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missouri compromise

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The forefathers of our country had many ideals on the inherent inalienable rights of man, although this did not hold true for all peoples. Our country practiced slavery of the African. The agricultural economy of the south required the labor of slaves to complete their work. The Northwest Ordinance of 1787 outlawed slavery of the current territory of the United States, but after the purchase of the Louisiana Territory and the settlement to come, the question of slavery was once again forced into the political arena of our country.1 The Missouri Compromise would be an effort to once again silence this issue. The articulate speeches of the 16th congress both north and south showed the strong positions held by each side.
The defense of slavery in the 1790 – 1820 period may be characterized generally as being in a state quiescence, only occasionally roused from a passive condition to become articulate. On the other hand, the idea of slavery in the North was just beginning to become formulated, and many northerners were beginning to see slavery as a threat to their institution of government. Thomas Jefferson, a proponent of the natural rights theory, stated that slavery was a “cruel war against human nature itself violating its most sacred rights of life and liberty in persons of a distant land.”2 While the attitudes of northerners and southerners was not completely one for slavery, and on against, the events of the Missouri debates would bring our country into a new era of a widening schism between North and South with slavery as the main cause.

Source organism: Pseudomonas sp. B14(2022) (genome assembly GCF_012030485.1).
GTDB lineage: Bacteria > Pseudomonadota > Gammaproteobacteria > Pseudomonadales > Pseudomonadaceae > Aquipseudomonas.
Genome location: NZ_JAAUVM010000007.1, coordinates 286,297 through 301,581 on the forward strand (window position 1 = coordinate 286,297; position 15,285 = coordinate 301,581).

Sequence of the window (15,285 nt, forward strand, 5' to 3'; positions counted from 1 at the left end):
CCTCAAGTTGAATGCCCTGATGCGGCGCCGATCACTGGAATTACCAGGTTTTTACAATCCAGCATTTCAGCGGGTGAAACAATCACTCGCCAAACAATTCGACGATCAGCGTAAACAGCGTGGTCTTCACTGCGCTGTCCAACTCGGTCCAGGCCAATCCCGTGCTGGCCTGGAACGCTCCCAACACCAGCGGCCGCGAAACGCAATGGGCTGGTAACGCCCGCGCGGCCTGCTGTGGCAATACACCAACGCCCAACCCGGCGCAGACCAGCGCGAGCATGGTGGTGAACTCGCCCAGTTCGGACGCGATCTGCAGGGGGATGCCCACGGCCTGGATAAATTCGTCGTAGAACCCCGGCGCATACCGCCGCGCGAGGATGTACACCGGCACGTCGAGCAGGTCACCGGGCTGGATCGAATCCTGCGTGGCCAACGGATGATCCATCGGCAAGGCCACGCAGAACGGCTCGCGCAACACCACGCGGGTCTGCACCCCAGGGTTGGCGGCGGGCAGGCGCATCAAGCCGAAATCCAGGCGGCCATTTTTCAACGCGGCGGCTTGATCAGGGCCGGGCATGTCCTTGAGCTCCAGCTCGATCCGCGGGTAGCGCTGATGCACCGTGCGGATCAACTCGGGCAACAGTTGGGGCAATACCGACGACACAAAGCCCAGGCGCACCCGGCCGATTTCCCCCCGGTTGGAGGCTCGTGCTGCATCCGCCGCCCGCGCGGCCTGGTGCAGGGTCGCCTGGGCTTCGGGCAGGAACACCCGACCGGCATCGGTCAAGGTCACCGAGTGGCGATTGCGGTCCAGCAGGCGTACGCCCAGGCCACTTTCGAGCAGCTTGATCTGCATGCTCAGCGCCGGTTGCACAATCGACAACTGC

Never before had the South so vigorously defended slavery against the onslaught of northern offense.
When the bill was first proposed in 1819 the number of free and slave states was equal at 11. When the debate got underway, Taylor and Tallmadge stated the argument strongly for the restricitonists, and Scott, Missouri’s territorial delegate, for the right of unqualified admission. Upon such a controversy, Missouri’s favor was already maintaing slavery in its border and the population warranted statehood. By the compromise of 1787 Missouri would have become a free state because of the majority being North of the Ohio River. Slaveholders, however, were determined to bring slavery into Missouri, and a substantial number of slaveholders settled in Missouri.3 The proponents of the Missouri Bill argued that congress had no right to interfere with the construction of a state constitution except that it be Republican in form.
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